Pursuant to these principles, the complaint sets forth the background below. Defendant is in the retail business of selling sportswear and sports equipment. Complaint at ¶ 5. It operates more than 200 store locations across the country. Id . Plaintiff worked for defendant as an assistant store manager from July 16, 2012 until April 25, 2014 at its Hermitage, Pennsylvania store. Id. at ¶¶ 4, 17. This position was made available to plaintiff as an executive management position that was salary-based and exempt from overtime wage law. Id. at ¶ 18. Although classified as an exempt position, plaintiff actually performed primarily manual labor and non-managerial duties. Id. at ¶¶ 20-21. He regularly was required to work in excess of forty hours per week. Id. at ¶ 19.

Plaintiff performed managerial duties less than twenty percent of the time. Id. at ¶ 22. Instead, he worked at registers, assisted customers, stocked merchandise, and performed janitorial duties and other non-managerial tasks. Id. at ¶ 20. This non-managerial work was substantially similar to that performed by non-exempt hourly employees, and he performed these tasks alongside these employees. Id. at ¶ 25. Any managerial duties he did perform were limited to scheduling employee work hours, handling customer complaints and approving returns. Id. at ¶ 22.

Plaintiff was not authorized to interview or hire job applicants, terminate employees, review employee performance, or make decisions about changes in employees' rates of pay. Id. at ¶¶ 22-23. He likewise could not order merchandise, set store hours, or make other decisions regarding the operation of the store. Id. at ¶ 24.

Defendant frequently used assistant managers to perform "intense manual labor" in opening new stores. Id. at ¶ 21. This work included stocking shelves, organizing store displays, and arranging fixtures and equipment over the course of four or five days. Id . During these events, they worked twelve hours per day while under the supervision of the local store manager. Id . They would drive between six and twenty hours to reach these locations and would stay at hotels until the physical labor was finished. Id . These non-managerial responsibilities constituted the vast majority of the time worked at these events. Id. at ¶ 20. Plaintiff was paid as a salaried employee throughout his employment with defendant. Id. at ¶ 18.

Plaintiff asserts that defendant misclassified him as an exempt manager or executive in violation of the FLSA, PMWA and WPCL. Id. at ¶¶ 6, 12, 18. He alleges this was part of defendant's pattern and practice of misclassifying all assistant store managers to exempt them from being paid overtime compensation as required by law. Id. at ¶¶ 6, 12, 26.

Defendant moves to dismiss the WPCL count because plaintiff has not alleged a "contractual obligation" which entitle assistant managers to overtime compensation. It maintains that the WPCL can be invoked only where a plaintiff has alleged a contractual basis for recovering overtime wages such as a formal contract or collective bargaining agreement. Because plaintiff has advanced a claim only for misclassification in violation of the FLSA and PMWA, a contractual basis for payment of overtime wages does not exist. Consequently, defendant asserts that the WPCL is not applicable.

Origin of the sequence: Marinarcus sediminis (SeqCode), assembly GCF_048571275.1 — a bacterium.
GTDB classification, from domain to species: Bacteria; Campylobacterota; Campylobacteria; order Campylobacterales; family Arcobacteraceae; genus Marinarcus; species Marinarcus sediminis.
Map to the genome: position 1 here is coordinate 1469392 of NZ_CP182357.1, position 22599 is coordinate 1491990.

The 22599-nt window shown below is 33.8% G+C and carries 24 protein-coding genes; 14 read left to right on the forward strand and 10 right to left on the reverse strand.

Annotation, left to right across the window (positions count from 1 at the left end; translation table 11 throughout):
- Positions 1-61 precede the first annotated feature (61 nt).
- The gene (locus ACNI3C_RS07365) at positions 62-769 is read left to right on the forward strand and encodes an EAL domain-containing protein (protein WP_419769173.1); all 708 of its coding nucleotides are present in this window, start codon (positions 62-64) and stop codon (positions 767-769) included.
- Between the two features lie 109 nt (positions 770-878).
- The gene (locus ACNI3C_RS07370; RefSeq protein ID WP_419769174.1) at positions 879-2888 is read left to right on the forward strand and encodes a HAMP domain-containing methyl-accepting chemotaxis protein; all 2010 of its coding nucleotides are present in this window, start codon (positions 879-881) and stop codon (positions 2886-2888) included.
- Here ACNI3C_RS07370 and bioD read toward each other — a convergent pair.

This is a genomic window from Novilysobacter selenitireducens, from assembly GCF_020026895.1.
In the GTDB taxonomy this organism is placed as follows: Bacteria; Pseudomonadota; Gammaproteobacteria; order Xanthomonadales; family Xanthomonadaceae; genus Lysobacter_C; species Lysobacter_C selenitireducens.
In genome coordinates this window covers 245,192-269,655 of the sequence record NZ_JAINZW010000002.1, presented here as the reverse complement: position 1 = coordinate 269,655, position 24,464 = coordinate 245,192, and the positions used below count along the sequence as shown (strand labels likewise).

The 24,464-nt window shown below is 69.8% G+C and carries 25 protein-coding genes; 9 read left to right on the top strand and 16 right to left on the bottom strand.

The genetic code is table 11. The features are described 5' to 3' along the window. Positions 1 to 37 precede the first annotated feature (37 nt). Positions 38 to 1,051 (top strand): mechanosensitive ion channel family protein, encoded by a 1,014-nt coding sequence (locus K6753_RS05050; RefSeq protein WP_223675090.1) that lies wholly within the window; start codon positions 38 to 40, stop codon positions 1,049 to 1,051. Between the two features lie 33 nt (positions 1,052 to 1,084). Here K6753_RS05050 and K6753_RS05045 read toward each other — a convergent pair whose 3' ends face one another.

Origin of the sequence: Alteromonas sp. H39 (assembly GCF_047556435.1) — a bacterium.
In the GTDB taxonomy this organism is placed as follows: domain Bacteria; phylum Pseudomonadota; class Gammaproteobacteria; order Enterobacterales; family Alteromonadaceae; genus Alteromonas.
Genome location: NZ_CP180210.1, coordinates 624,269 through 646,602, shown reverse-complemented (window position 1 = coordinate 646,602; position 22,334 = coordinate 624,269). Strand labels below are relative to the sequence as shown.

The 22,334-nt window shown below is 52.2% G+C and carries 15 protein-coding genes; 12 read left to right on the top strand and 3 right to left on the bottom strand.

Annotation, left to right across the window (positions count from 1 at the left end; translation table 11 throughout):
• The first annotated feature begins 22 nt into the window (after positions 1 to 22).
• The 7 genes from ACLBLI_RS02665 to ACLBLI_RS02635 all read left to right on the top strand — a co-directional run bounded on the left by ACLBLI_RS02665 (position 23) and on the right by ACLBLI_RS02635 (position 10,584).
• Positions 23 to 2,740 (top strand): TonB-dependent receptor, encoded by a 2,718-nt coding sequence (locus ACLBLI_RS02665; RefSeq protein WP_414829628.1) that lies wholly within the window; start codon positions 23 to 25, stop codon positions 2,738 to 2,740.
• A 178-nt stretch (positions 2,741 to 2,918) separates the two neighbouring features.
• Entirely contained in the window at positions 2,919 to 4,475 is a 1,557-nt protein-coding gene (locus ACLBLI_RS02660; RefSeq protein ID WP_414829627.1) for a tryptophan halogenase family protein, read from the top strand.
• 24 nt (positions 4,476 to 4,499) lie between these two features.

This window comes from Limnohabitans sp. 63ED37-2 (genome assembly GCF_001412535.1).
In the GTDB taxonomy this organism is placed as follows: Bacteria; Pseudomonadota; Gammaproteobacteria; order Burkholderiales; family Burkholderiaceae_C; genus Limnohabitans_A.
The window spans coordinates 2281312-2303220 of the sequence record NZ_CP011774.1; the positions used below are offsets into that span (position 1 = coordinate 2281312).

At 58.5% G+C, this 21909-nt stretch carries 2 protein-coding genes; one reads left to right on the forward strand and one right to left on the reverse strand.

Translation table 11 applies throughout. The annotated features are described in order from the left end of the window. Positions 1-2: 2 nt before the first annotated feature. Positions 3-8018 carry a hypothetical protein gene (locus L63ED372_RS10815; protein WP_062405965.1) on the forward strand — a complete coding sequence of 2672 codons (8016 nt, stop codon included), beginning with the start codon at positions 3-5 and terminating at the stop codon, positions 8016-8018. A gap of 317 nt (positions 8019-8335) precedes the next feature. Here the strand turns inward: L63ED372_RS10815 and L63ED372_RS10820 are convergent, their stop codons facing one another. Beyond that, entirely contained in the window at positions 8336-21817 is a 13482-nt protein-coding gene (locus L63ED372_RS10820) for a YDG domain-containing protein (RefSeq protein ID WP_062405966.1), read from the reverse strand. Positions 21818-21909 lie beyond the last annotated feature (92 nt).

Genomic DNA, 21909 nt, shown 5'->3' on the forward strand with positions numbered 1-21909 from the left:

Plaintiff counters that he has pled sufficient facts to show defendant failed to pay overtime in violation of the FLSA and the PMWA. From plaintiff's perspective, these statutory obligations provide a sufficient basis to invoke the WPCL.

As the parties aptly note, there is a split of authority on whether the WPCL is limited to wage claims grounded in the employment contract. The courts have not been consistent in identifying the circumstances needed to proceed under the WPCL. Careful consideration of these seemingly inconsistent lines of authority supports the conclusion that an expressed or implied contractual right is needed to pursue such a claim, and a statutory obligation to pay overtime wages based on the misclassification of an employee as exempt falls short of the mark.

Both the United States Court of Appeals for the Third Circuit and the Pennsylvania Supreme Court have observed that the WPCL's purpose is to provide for a contractual remedy. In ruling on the certification of a class, the Third Circuit held that the WPCL "does not create a right to compensation" but instead "provides a statutory remedy when the employer breaches a contractual obligation to pay earned wages." De Asencio v. Tyson Foods, Inc., 342 F.3d 301, 309 (3d Cir. 2003) (citation omitted); accord Weldon v. Kraft, Inc., 896 F.2d 793, 801 (3d Cir. 1990) ("[The] WPCL does not create a right to compensation. Rather, it provides a statutory remedy when the employer breaches a contractual obligation to pay earned wages."). Similarly, the Pennsylvania Supreme Court has recognized in passing that "[t]he Wage Payment and Collection Law provides employees a statutory remedy to recover wages and other benefits that are contractually due to them." Obernerder v. Link Computer Corp., 696 A.2d 148, 150 (Pa. 1997) (citing Killian v. McCulloch, 850 F.Supp. 1239, 1255 (E.D. Pa. 1994)). These interpretations are consistent with the text of the WPCL. See 43 Pa. Cons. Stat. § 260.5(a) ("the wages or ...